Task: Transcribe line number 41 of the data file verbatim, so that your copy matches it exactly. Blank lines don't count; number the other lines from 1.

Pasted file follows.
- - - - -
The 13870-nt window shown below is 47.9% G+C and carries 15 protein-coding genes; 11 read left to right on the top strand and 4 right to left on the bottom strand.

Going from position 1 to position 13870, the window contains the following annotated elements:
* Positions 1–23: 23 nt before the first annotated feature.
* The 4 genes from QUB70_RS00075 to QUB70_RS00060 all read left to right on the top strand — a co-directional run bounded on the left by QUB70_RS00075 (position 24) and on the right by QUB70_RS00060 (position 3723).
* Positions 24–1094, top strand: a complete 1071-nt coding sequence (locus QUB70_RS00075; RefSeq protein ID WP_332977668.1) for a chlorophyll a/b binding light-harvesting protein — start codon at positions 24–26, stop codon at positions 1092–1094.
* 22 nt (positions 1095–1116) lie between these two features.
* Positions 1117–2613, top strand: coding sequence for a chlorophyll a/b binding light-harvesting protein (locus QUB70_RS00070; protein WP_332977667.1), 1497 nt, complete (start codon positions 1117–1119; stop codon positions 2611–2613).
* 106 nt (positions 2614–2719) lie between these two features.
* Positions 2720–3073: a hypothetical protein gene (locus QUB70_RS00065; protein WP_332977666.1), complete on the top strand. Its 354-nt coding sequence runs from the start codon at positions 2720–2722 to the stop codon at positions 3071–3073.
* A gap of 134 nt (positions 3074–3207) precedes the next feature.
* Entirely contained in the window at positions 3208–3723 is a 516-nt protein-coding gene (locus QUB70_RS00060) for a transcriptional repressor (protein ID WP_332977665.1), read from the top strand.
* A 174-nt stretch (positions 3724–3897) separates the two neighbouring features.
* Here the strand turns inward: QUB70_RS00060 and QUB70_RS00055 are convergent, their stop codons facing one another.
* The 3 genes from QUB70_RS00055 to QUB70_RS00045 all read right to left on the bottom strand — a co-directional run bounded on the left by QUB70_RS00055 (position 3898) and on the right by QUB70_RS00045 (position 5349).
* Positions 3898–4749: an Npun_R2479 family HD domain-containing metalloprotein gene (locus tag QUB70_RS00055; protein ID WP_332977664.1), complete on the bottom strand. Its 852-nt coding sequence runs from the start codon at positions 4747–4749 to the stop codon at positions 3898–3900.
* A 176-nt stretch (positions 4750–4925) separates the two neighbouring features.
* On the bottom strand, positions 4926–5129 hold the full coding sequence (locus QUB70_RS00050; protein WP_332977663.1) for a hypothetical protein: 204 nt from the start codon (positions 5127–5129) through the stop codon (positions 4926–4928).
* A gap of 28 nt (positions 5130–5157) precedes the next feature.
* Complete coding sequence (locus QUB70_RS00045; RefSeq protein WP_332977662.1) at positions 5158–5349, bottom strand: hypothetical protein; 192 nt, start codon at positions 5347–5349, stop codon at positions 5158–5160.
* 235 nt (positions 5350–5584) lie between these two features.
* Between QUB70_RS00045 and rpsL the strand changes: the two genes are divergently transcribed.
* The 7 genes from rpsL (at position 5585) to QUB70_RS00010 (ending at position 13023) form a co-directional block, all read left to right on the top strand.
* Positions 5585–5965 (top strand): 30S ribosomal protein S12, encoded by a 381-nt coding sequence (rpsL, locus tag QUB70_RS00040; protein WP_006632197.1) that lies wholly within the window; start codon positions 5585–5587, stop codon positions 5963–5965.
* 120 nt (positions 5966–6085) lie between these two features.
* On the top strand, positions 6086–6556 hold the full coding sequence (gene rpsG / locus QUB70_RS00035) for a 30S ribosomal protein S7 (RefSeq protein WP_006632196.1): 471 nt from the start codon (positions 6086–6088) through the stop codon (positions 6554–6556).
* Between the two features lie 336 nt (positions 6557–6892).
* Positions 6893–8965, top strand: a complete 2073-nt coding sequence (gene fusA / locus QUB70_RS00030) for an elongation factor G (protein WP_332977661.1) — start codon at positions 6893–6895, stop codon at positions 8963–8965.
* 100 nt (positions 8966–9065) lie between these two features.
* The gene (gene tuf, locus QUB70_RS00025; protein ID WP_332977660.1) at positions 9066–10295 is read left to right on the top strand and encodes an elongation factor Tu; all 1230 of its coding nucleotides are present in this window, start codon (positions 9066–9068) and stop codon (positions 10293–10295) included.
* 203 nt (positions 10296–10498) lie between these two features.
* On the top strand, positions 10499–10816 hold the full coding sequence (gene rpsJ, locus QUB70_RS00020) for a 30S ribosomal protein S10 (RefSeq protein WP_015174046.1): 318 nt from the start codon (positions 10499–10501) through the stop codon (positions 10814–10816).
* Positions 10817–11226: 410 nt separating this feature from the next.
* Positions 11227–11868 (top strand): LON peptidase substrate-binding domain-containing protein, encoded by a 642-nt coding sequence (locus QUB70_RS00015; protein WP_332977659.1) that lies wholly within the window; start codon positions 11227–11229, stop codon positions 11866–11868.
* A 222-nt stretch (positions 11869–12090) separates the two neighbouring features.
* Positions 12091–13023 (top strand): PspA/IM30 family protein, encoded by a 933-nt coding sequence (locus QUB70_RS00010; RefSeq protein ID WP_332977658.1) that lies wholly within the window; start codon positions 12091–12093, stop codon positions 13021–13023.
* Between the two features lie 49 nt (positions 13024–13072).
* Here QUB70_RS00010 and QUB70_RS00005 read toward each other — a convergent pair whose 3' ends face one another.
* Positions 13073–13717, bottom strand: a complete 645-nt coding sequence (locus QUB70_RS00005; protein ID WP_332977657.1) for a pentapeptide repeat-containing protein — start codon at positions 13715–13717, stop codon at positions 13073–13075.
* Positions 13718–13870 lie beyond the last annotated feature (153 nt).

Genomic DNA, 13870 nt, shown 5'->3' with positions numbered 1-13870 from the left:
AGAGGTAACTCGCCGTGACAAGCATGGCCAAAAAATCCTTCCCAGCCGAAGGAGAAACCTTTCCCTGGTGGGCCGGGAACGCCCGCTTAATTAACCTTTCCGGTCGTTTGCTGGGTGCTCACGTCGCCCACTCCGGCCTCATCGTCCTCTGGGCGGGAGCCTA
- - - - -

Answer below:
AGAGGTAACTCGCCGTGACAAGCATGGCCAAAAAATCCTTCCCAGCCGAAGGAGAAACCTTTCCCTGGTGGGCCGGGAACGCCCGCTTAATTAACCTTTCCGGTCGTTTGCTGGGTGCTCACGTCGCCCACTCCGGCCTCATCGTCCTCTGGGCGGGAGCCTA